New Protests Mount in Russia as Kremlin Moves to Fix Vote

As Russia’s March 4th presidential vote approaches, Vladimir Putin is beginning to realize that, for the first time in 12 years, he may be risking defeat. With 36 percent support in the polls, he will likely have to go into a runoff (local authorities have are already begun preparations), where the outcome will be far from certain. With its survival at stake, the regime is pulling out all the stops to ensure that its man is declared the winner in March.

This week, the Central Election Commission announced that it will disqualify liberal opposition leader Grigory Yavlinsky from the presidential ballot, after declaring a quarter of the signatures in support of his nomination “defective.” Apart from disenfranchising millions of democratically minded Russians who would have backed Yavlinsky on March 4th, the Kremlin’s decision is intended to achieve two specific goals. First: with many would-be Yavlinsky voters staying home, the turnout will likely be depressed, thus increasing Putin’s share of the votes cast, and bringing him closer to the 50-percent-plus-one result required to avoid a runoff. Second and, perhaps, more important: Yavlinsky and his Yabloko party have pledged to field 90,000 election monitors across Russia on March 4th to prevent (or at least document and publicize) fraud at the polls. Yabloko monitors played an instrumental role in uncovering the scale of the fraud in December’s parliamentary election, paving the way for the largest pro-democracy protests in Russia since 1991. With Yavlinsky’s name off the ballot, his monitors—15,000 of whom have already signed up—will no longer have access to the polls. Their absence will make the task of “correcting” vote tallies a great deal easier.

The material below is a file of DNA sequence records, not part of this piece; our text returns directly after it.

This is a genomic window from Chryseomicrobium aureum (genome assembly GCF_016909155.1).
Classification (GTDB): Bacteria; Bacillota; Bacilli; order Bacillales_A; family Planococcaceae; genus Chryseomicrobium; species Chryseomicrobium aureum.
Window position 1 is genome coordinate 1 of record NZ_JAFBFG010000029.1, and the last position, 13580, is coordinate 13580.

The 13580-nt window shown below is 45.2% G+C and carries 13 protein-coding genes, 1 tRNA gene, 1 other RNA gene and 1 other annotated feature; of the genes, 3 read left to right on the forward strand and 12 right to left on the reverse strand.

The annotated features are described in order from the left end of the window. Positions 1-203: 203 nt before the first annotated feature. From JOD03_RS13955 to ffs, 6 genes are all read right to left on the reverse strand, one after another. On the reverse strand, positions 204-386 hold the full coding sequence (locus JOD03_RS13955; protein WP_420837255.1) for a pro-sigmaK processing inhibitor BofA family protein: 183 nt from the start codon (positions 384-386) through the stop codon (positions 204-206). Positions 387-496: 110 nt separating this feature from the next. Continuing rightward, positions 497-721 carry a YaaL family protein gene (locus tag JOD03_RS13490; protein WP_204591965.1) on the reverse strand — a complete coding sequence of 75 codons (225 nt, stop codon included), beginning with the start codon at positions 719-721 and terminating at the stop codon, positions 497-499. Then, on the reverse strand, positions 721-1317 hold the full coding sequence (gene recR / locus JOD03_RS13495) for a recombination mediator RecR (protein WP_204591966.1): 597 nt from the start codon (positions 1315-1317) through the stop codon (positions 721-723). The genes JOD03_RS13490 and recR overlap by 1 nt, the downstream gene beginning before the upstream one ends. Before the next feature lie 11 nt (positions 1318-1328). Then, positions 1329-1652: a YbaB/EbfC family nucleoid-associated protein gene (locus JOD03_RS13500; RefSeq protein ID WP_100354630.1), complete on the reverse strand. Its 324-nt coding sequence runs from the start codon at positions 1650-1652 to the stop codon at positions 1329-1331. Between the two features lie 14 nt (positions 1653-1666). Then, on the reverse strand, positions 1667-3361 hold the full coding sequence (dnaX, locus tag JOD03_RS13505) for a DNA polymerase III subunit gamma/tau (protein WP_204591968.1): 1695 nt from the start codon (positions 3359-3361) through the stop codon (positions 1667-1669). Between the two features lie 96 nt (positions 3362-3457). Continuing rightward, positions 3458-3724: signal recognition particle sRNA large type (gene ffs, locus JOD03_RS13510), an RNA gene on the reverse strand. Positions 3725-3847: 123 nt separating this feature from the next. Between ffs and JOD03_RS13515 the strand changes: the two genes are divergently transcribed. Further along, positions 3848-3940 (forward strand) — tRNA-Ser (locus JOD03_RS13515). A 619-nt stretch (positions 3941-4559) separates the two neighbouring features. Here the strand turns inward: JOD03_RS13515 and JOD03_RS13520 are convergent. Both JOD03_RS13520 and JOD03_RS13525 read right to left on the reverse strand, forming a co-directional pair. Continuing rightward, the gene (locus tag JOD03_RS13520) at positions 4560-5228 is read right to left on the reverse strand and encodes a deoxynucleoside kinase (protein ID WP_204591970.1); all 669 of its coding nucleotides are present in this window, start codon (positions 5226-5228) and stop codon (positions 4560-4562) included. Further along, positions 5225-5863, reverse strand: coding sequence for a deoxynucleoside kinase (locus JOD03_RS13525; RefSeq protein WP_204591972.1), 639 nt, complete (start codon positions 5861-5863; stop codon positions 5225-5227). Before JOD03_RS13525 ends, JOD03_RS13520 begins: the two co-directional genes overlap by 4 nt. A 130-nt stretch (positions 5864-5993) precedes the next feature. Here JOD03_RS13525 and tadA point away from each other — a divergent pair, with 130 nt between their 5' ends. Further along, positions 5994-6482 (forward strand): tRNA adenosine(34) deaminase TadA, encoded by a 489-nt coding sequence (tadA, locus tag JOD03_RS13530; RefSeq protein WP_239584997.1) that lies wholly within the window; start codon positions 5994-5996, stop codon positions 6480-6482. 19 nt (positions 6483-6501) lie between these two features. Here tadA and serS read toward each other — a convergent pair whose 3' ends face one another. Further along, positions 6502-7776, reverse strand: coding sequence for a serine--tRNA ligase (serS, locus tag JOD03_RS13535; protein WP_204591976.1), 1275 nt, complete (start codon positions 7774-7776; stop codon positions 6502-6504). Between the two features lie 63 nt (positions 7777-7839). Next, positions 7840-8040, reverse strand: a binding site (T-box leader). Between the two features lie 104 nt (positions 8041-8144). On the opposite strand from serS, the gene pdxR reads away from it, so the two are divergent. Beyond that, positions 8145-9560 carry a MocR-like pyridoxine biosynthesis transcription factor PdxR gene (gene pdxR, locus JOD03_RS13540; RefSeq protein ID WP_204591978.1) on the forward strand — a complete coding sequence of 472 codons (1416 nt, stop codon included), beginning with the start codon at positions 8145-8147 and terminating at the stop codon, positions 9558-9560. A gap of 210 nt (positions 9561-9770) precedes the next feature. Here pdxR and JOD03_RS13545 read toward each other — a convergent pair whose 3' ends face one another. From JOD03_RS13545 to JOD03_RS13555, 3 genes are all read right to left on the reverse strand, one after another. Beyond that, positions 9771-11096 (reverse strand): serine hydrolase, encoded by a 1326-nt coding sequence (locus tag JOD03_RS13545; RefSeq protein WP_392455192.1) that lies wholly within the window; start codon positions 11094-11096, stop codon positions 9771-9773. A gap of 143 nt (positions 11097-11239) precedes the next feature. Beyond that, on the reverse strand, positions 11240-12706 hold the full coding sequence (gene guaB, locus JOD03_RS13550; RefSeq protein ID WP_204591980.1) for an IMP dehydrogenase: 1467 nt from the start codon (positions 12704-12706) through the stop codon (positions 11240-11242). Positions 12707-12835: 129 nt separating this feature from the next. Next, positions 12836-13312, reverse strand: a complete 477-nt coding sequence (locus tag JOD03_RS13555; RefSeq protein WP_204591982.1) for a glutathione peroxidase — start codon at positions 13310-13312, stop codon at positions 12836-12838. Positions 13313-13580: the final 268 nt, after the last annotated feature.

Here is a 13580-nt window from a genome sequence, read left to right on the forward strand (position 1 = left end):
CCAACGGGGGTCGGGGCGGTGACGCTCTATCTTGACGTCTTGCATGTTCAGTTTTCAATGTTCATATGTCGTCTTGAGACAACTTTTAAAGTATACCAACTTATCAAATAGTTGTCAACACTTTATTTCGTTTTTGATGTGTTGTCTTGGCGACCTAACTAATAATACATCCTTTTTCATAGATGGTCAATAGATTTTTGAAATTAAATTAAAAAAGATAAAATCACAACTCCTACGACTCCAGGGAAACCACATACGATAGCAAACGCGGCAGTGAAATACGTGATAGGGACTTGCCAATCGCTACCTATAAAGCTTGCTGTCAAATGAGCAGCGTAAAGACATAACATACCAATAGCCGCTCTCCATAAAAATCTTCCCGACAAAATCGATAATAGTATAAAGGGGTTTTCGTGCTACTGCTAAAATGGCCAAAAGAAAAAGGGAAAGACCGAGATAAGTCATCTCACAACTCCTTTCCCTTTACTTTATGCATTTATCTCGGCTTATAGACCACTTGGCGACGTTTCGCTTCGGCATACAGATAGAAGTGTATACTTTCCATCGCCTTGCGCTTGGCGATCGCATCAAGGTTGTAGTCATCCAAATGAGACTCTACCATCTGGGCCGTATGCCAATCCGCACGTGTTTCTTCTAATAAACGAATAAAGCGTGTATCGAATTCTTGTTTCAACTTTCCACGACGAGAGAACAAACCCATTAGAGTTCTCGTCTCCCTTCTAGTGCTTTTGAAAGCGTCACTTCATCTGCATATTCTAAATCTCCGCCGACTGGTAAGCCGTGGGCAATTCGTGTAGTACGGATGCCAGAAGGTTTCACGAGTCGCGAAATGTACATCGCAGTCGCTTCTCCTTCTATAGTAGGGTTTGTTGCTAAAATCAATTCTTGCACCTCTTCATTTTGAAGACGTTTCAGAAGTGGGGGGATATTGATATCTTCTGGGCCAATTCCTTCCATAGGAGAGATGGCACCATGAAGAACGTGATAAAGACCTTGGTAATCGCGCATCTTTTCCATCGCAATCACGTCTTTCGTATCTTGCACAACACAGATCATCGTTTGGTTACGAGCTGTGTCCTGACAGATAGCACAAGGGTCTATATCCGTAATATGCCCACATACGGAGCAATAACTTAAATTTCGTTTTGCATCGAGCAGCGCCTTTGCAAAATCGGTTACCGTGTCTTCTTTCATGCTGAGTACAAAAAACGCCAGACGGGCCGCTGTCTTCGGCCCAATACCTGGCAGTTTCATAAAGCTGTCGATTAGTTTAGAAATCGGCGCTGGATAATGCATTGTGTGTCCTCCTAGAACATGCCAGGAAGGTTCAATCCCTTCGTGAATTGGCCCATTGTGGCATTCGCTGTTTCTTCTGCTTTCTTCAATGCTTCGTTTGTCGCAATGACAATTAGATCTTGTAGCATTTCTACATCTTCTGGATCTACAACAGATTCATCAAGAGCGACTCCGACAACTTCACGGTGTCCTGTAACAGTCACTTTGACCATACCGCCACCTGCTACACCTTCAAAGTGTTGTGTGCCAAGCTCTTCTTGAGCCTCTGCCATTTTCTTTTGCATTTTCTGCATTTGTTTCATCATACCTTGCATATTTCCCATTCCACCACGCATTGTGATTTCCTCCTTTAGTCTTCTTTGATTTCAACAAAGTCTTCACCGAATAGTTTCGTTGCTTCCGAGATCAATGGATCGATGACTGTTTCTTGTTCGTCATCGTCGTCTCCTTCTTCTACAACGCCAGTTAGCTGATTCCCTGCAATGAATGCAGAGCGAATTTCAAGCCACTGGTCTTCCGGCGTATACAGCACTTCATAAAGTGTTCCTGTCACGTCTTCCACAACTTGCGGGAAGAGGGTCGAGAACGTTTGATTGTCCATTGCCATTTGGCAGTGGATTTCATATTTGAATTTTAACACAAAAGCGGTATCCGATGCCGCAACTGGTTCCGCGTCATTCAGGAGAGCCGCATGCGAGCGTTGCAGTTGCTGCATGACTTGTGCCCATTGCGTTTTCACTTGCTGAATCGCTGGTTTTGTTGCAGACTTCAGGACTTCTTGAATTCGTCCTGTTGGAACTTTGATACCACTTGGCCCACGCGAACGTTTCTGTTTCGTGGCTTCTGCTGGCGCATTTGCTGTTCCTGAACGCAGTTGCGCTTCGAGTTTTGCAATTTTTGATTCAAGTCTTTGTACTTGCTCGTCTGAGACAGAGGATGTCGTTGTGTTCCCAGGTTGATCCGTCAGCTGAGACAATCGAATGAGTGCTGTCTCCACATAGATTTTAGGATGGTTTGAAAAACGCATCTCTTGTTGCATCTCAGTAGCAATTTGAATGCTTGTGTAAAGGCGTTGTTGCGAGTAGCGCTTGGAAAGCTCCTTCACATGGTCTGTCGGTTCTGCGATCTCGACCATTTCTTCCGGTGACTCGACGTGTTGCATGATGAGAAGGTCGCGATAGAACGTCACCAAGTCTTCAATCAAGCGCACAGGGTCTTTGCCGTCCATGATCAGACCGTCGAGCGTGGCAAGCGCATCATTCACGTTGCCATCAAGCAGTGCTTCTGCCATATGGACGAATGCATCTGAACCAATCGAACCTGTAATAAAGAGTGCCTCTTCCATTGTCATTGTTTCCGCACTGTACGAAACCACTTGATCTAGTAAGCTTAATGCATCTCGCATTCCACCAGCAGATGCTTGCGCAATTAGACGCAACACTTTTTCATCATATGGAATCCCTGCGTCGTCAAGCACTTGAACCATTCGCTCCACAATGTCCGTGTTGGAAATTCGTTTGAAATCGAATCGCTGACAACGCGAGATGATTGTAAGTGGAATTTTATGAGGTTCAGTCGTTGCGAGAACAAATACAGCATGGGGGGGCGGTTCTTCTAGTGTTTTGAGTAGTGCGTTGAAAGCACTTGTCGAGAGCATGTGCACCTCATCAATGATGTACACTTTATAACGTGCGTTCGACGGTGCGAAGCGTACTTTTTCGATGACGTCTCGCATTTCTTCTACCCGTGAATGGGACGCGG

The decision to disqualify Yavlinsky was announced at the same time as Golos, Russia’s only independent election monitoring group, was told to vacate its offices by February 1st (even though the lease is valid until August), and was warned that, if it decided to stay, it should expect “trouble with electricity” through March 6th—until just after the first round of the presidential election.

The Kremlin’s strategy is clear: push for a Putin “victory” on the first ballot, by whatever means necessary, and present it as a fait accompli, in the hope that pro-democracy forces lose momentum. Russia’s opposition now has only one choice. As Yabloko chairman Sergei Mitrokhin noted, “Russian courts, just as the Central Election Commission, serve the authorities … therefore it is much more effective in Russia to go to rallies than to go to courts.” This is hard to dispute. December’s 100,000-strong protest rallies in Moscow forced the regime to reinstate direct gubernatorial elections, ease hurdles for registering new political parties, and—for the first time in years—allow opposition leaders on national television.

Only sustained public pressure can disrupt the Kremlin’s scenario for the March vote. Tens of thousands of people are expected to participate in the upcoming pro-democracy march in Moscow on February 4th. With Yavlinsky’s removal from the ballot, their ranks are likely to swell further. On Tuesday, the Moscow authorities announced their refusal to “sanction” the February 4th rally in the city center, and suggested holding the protest at the outskirts of the capital. Opposition leaders have already indicated that protesters will march through central Moscow regardless of what the authorities say. The stakes are rising. The coming weeks will be decisive for Russia’s political future.

Update. At midnight last night, the Moscow mayor’s office reversed its decision and approved the opposition march in central Moscow on February 4th. The march will end with a rally on Bolotnaya Square, across the river from the Kremlin.

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